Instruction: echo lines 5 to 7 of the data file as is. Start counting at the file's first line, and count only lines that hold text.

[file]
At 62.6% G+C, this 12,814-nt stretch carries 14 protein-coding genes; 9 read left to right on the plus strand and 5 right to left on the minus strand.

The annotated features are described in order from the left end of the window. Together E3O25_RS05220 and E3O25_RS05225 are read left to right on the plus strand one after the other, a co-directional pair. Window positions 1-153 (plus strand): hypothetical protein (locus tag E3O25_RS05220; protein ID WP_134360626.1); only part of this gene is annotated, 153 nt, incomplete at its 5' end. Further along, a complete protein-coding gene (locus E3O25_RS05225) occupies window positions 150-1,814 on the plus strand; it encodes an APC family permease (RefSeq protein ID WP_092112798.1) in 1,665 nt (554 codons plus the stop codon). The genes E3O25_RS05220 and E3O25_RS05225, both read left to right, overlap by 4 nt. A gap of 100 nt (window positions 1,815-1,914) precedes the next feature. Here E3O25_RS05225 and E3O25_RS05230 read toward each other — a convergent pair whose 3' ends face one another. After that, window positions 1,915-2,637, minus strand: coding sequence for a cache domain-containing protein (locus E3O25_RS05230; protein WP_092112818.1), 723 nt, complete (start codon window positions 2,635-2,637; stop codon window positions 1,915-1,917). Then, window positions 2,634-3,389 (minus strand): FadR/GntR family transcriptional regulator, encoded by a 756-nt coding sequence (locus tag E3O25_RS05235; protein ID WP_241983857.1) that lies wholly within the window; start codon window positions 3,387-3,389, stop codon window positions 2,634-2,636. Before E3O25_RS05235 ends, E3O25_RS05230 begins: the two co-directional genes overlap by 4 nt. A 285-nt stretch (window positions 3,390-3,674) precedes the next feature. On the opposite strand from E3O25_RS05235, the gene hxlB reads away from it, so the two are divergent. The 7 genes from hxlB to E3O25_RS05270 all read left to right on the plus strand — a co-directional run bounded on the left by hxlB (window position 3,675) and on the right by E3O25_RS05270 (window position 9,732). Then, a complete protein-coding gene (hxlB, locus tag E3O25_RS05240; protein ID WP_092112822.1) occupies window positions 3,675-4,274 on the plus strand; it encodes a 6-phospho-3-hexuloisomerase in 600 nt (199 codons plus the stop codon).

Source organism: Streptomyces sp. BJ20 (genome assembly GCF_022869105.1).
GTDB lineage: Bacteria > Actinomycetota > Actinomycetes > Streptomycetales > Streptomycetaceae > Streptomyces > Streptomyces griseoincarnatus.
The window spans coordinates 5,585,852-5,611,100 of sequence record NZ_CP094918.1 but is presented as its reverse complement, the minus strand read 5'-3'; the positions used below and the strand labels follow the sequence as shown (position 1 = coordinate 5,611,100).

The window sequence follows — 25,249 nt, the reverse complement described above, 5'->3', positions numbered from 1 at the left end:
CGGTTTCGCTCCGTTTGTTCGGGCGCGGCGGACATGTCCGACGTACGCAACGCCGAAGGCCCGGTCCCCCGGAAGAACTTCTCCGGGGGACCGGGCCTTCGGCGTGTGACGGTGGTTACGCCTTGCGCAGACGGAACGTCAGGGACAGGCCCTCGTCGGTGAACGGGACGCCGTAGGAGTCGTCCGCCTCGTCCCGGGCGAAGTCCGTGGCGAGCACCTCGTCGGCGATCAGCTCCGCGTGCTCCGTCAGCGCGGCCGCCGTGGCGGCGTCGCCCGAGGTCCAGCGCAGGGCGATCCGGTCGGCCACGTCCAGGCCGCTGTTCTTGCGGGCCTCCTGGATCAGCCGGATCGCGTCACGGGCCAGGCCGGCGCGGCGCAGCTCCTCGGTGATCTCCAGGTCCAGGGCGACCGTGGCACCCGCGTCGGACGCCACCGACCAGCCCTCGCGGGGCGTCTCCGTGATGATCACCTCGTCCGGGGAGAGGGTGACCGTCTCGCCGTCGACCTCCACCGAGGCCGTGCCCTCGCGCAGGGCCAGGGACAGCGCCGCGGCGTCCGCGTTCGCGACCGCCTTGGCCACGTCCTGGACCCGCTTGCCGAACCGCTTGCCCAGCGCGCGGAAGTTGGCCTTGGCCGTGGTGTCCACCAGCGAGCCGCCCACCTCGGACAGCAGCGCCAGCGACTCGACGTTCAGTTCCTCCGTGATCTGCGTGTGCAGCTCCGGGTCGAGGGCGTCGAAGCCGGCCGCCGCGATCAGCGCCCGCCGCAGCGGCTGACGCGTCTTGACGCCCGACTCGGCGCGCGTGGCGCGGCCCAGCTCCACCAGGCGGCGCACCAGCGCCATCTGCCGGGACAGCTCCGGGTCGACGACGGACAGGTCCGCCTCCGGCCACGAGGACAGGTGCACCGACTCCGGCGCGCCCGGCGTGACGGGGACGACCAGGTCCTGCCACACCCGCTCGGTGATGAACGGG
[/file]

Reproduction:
The window spans coordinates 5,585,852-5,611,100 of sequence record NZ_CP094918.1 but is presented as its reverse complement, the minus strand read 5'-3'; the positions used below and the strand labels follow the sequence as shown (position 1 = coordinate 5,611,100).

The window sequence follows — 25,249 nt, the reverse complement described above, 5'->3', positions numbered from 1 at the left end:
CGGTTTCGCTCCGTTTGTTCGGGCGCGGCGGACATGTCCGACGTACGCAACGCCGAAGGCCCGGTCCCCCGGAAGAACTTCTCCGGGGGACCGGGCCTTCGGCGTGTGACGGTGGTTACGCCTTGCGCAGACGGAACGTCAGGGACAGGCCCTCGTCGGTGAACGGGACGCCGTAGGAGTCGTCCGCCTCGTCCCGGGCGAAGTCCGTGGCGAGCACCTCGTCGGCGATCAGCTCCGCGTGCTCCGTCAGCGCGGCCGCCGTGGCGGCGTCGCCCGAGGTCCAGCGCAGGGCGATCCGGTCGGCCACGTCCAGGCCGCTGTTCTTGCGGGCCTCCTGGATCAGCCGGATCGCGTCACGGGCCAGGCCGGCGCGGCGCAGCTCCTCGGTGATCTCCAGGTCCAGGGCGACCGTGGCACCCGCGTCGGACGCCACCGACCAGCCCTCGCGGGGCGTCTCCGTGATGATCACCTCGTCCGGGGAGAGGGTGACCGTCTCGCCGTCGACCTCCACCGAGGCCGTGCCCTCGCGCAGGGCCAGGGACAGCGCCGCGGCGTCCGCGTTCGCGACCGCCTTGGCCACGTCCTGGACCCGCTTGCCGAACCGCTTGCCCAGCGCGCGGAAGTTGGCCTTGGCCGTGGTGTCCACCAGCGAGCCGCCCACCTCGGACAGCAGCGCCAGCGACTCGACGTTCAGTTCCTCCGTGATCTGCGTGTGCAGCTCCGGGTCGAGGGCGTCGAAGCCGGCCGCCGCGATCAGCGCCCGCCGCAGCGGCTGACGCGTCTTGACGCCCGACTCGGCGCGCGTGGCGCGGCCCAGCTCCACCAGGCGGCGCACCAGCGCCATCTGCCGGGACAGCTCCGGGTCGACGACGGACAGGTCCGCCTCCGGCCACGAGGACAGGTGCACCGACTCCGGCGCGCCCGGCGTGACGGGGACGACCAGGTCCTGCCACACCCGCTCGGTGATGAACGGG